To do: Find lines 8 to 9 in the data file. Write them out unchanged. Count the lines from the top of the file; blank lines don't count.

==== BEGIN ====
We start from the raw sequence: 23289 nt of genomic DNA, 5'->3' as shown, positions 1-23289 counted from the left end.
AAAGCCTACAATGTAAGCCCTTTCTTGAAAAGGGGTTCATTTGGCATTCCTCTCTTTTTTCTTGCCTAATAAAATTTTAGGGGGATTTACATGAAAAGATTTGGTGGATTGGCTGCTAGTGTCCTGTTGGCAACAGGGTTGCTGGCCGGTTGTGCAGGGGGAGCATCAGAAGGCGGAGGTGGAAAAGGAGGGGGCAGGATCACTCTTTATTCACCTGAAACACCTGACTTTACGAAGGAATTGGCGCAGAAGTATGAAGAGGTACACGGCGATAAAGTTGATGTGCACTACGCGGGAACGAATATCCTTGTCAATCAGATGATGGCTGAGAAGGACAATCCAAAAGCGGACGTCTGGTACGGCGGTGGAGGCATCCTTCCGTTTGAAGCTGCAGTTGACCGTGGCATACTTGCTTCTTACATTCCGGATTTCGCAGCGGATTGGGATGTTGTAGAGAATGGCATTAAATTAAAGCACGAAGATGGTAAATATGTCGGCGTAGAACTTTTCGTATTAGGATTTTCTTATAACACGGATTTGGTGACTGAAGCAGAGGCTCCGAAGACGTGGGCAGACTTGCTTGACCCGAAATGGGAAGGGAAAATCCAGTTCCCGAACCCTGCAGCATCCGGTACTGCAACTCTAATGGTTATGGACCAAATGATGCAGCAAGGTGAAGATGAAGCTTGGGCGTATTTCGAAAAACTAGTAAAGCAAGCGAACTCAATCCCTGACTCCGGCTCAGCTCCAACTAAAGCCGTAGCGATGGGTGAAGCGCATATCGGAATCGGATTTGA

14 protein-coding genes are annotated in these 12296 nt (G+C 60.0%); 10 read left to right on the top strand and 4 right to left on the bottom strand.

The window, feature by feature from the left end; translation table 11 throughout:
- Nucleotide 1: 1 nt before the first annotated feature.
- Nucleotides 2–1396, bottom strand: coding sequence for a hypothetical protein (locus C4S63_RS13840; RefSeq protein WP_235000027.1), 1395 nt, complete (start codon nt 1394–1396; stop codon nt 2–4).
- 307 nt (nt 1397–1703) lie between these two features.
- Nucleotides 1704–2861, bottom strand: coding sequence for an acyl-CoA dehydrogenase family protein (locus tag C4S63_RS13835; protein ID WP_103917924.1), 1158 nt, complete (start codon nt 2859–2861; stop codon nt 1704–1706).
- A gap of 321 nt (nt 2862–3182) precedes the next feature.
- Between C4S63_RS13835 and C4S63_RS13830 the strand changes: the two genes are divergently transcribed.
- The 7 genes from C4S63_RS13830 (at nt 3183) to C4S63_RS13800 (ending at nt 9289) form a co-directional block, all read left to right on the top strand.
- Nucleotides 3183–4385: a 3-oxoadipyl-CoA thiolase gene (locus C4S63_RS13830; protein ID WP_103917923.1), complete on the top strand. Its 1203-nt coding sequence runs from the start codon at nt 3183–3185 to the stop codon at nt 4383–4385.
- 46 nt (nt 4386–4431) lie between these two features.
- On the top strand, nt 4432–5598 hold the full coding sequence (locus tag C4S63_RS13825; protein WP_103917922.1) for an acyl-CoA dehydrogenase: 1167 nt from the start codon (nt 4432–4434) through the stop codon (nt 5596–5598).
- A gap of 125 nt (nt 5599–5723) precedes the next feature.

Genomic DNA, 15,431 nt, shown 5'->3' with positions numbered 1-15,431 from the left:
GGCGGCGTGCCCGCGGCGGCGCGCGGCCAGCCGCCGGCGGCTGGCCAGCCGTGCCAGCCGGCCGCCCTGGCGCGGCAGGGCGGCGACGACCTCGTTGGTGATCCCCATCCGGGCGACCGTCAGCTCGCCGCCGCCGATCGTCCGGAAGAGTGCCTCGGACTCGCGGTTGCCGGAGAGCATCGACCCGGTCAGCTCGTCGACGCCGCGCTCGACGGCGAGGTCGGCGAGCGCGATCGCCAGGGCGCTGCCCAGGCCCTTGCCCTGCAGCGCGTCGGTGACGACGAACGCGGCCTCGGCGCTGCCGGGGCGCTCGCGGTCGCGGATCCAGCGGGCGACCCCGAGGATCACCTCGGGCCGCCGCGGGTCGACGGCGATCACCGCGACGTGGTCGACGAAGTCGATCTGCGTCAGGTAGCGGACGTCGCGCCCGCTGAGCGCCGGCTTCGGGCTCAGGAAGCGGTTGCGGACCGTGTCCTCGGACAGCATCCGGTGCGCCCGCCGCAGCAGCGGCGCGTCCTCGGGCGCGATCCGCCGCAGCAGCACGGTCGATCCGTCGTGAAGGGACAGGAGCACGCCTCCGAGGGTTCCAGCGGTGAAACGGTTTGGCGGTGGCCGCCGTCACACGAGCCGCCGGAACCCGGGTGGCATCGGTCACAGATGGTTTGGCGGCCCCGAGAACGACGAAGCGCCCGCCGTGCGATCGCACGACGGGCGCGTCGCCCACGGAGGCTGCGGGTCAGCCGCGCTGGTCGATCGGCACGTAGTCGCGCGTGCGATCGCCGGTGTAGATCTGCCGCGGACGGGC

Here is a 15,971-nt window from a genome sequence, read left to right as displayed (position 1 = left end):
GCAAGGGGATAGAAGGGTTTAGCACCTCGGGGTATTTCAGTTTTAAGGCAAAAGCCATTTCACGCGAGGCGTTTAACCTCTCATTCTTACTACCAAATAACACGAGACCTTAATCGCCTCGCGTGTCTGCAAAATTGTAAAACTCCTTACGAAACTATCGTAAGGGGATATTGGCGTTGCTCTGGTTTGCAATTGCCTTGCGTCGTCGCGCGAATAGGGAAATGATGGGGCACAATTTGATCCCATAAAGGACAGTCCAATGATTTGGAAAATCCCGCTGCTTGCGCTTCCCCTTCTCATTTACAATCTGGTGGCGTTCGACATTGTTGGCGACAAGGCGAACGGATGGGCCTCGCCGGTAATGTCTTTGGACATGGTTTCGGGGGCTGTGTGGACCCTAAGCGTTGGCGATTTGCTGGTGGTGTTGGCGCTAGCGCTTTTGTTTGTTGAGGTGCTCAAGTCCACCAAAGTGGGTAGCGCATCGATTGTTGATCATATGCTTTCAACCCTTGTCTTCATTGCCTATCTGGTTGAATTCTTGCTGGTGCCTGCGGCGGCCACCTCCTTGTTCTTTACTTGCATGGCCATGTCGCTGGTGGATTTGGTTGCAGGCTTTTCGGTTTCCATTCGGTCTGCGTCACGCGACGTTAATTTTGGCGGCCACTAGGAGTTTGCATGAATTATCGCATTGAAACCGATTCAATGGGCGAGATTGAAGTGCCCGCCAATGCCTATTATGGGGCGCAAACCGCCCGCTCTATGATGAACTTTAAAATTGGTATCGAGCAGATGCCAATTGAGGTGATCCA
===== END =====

- Nucleotides 1704–2861, bottom strand: coding sequence for an acyl-CoA dehydrogenase family protein (locus tag C4S63_RS13835; protein ID WP_103917924.1), 1158 nt, complete (start codon nt 2859–2861; stop codon nt 1704–1706).
- A gap of 321 nt (nt 2862–3182) precedes the next feature.